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12/23/97 CROWN COMMUNICATIONS v. ZONING HEARING

December 23, 1997

CROWN COMMUNICATIONS, APPELLANT
v.
ZONING HEARING BOARD OF THE BOROUGH OF GLENFIELD AND JOHN A. STRAKA, APPELLEES; BELL ATLANTIC MOBILE SYSTEMS, INC., APPELLANT V. ZONING HEARING BOARD OF THE TOWNSHIP OF O'HARA AND TOWNSHIP OF O'HARA AND FOX CHAPEL AUTHORITY, APPELLEES



Appeal from the Order of the Commonwealth Court at No. 249 C.D. 1996 entered June 24, 1996, reversing the order of the Court of Common Pleas of Allegheny County, Civil Division, at No. SA 4159-94 entered December 21, 1995. Appeal from the Order of the Commonwealth Court at No. 2181 C.D. 1995 entered May 21, 1996 affirming in part, reversing in part and remanding the order of the Court of Common Pleas of Allegheny County, Civil Division, at No. S.A. 1739-94 entered August 18, 1995.

Mr. Chief Justice Flaherty

The opinion of the court was delivered by: Flaherty

OPINION OF THE COURT

MR. CHIEF JUSTICE FLAHERTY

DECIDED: December 23, 1997

The issue in these consolidated cases is whether private business entities may be considered public utilities for zoning purposes when the applicable zoning ordinances do not define "public utility."

Crown Communications, a sole proprietorship engaged in the business of providing facilities for wireless communications, obtained a perpetual easement from the Borough of Glenfield to construct and maintain a 375 foot communications tower and equipment shed on a residential lot measuring 100 feet by 100 feet. On or about August 3, 1994 Crown applied for a building permit with the Borough of Glenfield.

Although the zoning ordinance of the Borough of Glenfield establishes four zoning districts, none of them permits communication towers by right. Article IX, Section 29(c) of the ordinance provides:

In appropriate cases, the Zoning Hearing Board on appeal, may issue a permit. . . for the . . . use of land in a suitable location by a public service corporation for public utility purposes which the Board determines reasonable [sic] necessary for the public convenience or welfare.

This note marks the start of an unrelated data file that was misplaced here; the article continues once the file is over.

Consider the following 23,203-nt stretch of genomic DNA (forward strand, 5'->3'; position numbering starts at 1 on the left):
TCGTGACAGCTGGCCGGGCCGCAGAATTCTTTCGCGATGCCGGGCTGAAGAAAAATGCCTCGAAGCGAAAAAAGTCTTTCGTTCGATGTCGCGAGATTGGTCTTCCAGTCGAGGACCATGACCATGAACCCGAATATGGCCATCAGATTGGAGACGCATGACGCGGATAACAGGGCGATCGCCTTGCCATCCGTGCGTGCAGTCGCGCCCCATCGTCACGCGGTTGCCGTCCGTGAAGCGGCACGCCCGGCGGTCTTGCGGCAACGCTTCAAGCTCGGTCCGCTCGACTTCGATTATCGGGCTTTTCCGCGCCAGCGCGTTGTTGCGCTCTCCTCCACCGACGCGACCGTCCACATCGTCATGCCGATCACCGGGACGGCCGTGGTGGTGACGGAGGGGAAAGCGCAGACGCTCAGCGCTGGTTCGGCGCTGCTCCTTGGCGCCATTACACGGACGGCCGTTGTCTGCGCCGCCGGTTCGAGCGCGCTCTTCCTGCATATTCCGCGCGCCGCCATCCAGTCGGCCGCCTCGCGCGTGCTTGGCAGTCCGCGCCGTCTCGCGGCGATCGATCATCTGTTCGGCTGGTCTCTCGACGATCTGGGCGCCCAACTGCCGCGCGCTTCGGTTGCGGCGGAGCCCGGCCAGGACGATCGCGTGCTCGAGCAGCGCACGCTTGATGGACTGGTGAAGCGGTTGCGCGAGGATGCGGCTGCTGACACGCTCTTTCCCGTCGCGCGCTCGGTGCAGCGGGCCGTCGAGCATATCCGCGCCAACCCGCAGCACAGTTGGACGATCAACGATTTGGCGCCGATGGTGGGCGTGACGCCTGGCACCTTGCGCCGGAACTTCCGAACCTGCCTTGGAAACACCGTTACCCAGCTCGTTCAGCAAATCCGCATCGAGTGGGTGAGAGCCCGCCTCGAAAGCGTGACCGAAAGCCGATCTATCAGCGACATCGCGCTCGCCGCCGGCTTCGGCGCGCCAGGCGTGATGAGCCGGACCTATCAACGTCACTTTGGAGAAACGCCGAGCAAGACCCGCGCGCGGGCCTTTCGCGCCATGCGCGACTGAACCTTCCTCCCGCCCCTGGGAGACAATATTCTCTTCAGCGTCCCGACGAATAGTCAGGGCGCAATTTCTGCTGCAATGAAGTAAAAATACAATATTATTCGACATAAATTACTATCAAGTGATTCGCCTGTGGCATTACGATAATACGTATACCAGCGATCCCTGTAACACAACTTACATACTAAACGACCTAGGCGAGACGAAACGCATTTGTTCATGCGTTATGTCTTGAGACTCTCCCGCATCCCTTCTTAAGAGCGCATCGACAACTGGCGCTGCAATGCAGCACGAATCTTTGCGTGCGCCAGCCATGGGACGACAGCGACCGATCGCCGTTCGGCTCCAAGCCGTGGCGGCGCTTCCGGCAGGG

Article III, Section 10 of the zoning ordinance provides:

Uses Not Provided For. Whenever in any district established under this Ordinance, a use is neither specifically permitted or denied and an application is made by a property owner to the Zoning Inspector and Planning Commission for such use, the Zoning Inspector and Planning Commission shall refer the application to the Planning Commission to permit the use or deny the use. The use may be permitted if it is similar to and compatible with permitted uses in the district and in no way is in conflict with the general purpose and intent of this Ordinance.

The zoning hearing board found that Crown is a non-corporate business entity operating for-profit; that the proposed tower will be available for rent at an unregulated rate; that Crown is not regulated by any government agency; and that the property is located in a residential district. The board concluded as a matter of law that Crown is not a public service corporation and denied its application for a building permit.

Crown appealed the zoning hearing board's decision to the Court of Common Pleas of Allegheny County. The trial court reversed the board, holding that because certain lessees of space on the tower would be public utilities, the use was permissible under Section 10 of the ordinance.

On appeal, the Commonwealth Court reversed, holding that Crown is not a public service corporation under Section 29(c) of the ordinance, and is not, therefore, eligible for the ...


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